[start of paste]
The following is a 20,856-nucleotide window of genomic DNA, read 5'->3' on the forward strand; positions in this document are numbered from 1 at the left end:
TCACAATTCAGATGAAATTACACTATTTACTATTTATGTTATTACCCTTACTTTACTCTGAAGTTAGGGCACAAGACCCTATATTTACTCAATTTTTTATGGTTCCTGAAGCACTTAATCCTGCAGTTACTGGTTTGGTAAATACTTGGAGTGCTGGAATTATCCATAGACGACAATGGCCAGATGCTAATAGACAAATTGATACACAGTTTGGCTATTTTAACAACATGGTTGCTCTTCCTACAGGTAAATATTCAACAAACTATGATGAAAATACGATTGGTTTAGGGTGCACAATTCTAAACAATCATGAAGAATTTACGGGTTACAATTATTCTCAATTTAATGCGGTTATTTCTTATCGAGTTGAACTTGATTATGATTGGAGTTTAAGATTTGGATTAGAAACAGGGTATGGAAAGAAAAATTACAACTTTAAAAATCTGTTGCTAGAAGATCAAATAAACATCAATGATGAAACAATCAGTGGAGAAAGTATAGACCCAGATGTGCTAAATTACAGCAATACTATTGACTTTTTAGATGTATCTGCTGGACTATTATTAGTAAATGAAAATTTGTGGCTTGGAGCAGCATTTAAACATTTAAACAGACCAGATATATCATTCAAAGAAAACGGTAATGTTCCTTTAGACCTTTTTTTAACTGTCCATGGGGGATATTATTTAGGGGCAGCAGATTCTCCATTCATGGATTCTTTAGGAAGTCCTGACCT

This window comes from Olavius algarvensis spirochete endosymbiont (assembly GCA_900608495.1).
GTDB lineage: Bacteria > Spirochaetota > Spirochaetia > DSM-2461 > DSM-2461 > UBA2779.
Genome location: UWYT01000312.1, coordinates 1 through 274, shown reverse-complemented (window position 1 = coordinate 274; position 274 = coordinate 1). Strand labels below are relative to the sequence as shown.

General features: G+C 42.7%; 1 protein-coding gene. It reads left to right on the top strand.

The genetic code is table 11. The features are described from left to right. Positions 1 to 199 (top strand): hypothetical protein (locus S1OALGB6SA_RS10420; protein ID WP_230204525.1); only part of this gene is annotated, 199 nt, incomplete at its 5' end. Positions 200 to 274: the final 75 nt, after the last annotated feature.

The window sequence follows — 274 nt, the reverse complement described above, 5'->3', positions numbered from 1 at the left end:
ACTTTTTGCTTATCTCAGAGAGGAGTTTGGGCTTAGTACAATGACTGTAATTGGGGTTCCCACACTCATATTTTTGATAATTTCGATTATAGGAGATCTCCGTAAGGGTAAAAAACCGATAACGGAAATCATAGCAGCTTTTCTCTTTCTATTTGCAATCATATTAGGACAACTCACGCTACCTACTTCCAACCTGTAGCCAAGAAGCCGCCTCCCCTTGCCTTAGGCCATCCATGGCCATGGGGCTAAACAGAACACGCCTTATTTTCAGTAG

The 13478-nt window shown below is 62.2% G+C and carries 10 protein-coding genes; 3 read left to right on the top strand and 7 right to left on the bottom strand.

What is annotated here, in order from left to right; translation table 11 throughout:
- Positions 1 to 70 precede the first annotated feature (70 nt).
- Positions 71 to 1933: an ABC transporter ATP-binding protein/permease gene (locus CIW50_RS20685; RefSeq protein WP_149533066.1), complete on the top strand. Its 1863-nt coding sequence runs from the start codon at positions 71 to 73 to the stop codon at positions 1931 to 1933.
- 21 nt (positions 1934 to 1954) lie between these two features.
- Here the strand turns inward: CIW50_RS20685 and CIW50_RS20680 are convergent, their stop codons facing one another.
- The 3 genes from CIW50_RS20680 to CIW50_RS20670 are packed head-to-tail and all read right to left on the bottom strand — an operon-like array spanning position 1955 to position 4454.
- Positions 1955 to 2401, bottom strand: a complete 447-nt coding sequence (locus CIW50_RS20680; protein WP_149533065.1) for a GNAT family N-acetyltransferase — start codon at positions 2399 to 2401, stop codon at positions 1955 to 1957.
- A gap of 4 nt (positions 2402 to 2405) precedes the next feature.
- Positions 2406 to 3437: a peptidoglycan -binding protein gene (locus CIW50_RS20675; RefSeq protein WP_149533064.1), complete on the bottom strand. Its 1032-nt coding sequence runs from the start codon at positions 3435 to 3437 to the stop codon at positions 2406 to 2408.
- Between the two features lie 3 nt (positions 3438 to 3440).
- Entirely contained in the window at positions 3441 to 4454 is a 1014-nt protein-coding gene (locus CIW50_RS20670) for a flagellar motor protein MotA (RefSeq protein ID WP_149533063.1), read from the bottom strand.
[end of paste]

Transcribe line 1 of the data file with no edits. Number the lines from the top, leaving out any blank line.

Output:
The following is a 20,856-nucleotide window of genomic DNA, read 5'->3' on the forward strand; positions in this document are numbered from 1 at the left end: